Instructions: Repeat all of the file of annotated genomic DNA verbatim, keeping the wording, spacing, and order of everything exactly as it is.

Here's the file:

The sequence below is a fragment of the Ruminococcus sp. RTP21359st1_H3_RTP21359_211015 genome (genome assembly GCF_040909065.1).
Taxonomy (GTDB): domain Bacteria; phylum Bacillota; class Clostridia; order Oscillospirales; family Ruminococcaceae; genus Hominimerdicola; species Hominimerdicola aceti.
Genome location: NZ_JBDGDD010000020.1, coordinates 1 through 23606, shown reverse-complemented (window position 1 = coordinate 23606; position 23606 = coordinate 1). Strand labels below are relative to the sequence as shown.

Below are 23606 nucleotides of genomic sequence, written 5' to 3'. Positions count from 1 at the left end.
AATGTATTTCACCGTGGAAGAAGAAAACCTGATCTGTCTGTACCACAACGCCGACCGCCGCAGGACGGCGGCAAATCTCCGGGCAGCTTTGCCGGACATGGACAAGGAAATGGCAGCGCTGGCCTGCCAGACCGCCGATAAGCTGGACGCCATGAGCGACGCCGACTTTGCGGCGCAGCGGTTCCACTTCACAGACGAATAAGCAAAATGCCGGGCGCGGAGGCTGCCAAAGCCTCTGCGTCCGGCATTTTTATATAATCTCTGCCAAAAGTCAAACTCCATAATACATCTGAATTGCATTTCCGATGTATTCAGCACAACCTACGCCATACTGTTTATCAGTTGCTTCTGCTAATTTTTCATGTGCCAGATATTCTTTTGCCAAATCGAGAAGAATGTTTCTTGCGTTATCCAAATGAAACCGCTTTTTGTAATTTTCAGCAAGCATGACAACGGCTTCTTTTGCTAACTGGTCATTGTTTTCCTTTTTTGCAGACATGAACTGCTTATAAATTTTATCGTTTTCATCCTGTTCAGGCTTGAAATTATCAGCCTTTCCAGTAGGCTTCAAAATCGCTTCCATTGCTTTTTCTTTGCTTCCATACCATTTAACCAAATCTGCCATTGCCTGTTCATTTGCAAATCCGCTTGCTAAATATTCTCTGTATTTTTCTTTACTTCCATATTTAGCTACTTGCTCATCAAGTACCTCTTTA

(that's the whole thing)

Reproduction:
The sequence below is a fragment of the Ruminococcus sp. RTP21359st1_H3_RTP21359_211015 genome (genome assembly GCF_040909065.1).
Taxonomy (GTDB): domain Bacteria; phylum Bacillota; class Clostridia; order Oscillospirales; family Ruminococcaceae; genus Hominimerdicola; species Hominimerdicola aceti.
Genome location: NZ_JBDGDD010000020.1, coordinates 1 through 23606, shown reverse-complemented (window position 1 = coordinate 23606; position 23606 = coordinate 1). Strand labels below are relative to the sequence as shown.

Below are 23606 nucleotides of genomic sequence, written 5' to 3'. Positions count from 1 at the left end.
AATGTATTTCACCGTGGAAGAAGAAAACCTGATCTGTCTGTACCACAACGCCGACCGCCGCAGGACGGCGGCAAATCTCCGGGCAGCTTTGCCGGACATGGACAAGGAAATGGCAGCGCTGGCCTGCCAGACCGCCGATAAGCTGGACGCCATGAGCGACGCCGACTTTGCGGCGCAGCGGTTCCACTTCACAGACGAATAAGCAAAATGCCGGGCGCGGAGGCTGCCAAAGCCTCTGCGTCCGGCATTTTTATATAATCTCTGCCAAAAGTCAAACTCCATAATACATCTGAATTGCATTTCCGATGTATTCAGCACAACCTACGCCATACTGTTTATCAGTTGCTTCTGCTAATTTTTCATGTGCCAGATATTCTTTTGCCAAATCGAGAAGAATGTTTCTTGCGTTATCCAAATGAAACCGCTTTTTGTAATTTTCAGCAAGCATGACAACGGCTTCTTTTGCTAACTGGTCATTGTTTTCCTTTTTTGCAGACATGAACTGCTTATAAATTTTATCGTTTTCATCCTGTTCAGGCTTGAAATTATCAGCCTTTCCAGTAGGCTTCAAAATCGCTTCCATTGCTTTTTCTTTGCTTCCATACCATTTAACCAAATCTGCCATTGCCTGTTCATTTGCAAATCCGCTTGCTAAATATTCTCTGTATTTTTCTTTACTTCCATATTTAGCTACTTGCTCATCAAGTACCTCTTTA